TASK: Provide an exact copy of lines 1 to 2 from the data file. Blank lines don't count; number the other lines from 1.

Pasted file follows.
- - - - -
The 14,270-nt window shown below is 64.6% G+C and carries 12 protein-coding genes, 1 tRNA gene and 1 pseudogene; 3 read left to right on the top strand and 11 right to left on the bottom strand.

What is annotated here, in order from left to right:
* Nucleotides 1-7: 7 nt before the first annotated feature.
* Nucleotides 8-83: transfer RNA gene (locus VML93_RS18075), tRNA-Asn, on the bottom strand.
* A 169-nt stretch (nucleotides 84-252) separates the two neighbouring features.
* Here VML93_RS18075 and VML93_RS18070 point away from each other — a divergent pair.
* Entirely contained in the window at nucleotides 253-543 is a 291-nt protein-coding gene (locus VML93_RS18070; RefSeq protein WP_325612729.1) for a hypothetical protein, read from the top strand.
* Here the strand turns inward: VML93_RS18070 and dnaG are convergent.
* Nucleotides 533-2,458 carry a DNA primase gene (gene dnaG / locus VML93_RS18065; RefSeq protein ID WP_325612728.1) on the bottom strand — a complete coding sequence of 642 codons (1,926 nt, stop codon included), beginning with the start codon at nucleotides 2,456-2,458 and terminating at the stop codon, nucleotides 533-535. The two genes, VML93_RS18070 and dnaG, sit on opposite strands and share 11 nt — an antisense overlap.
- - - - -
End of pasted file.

The 14,270-nt window shown below is 64.6% G+C and carries 12 protein-coding genes, 1 tRNA gene and 1 pseudogene; 3 read left to right on the top strand and 11 right to left on the bottom strand.

What is annotated here, in order from left to right: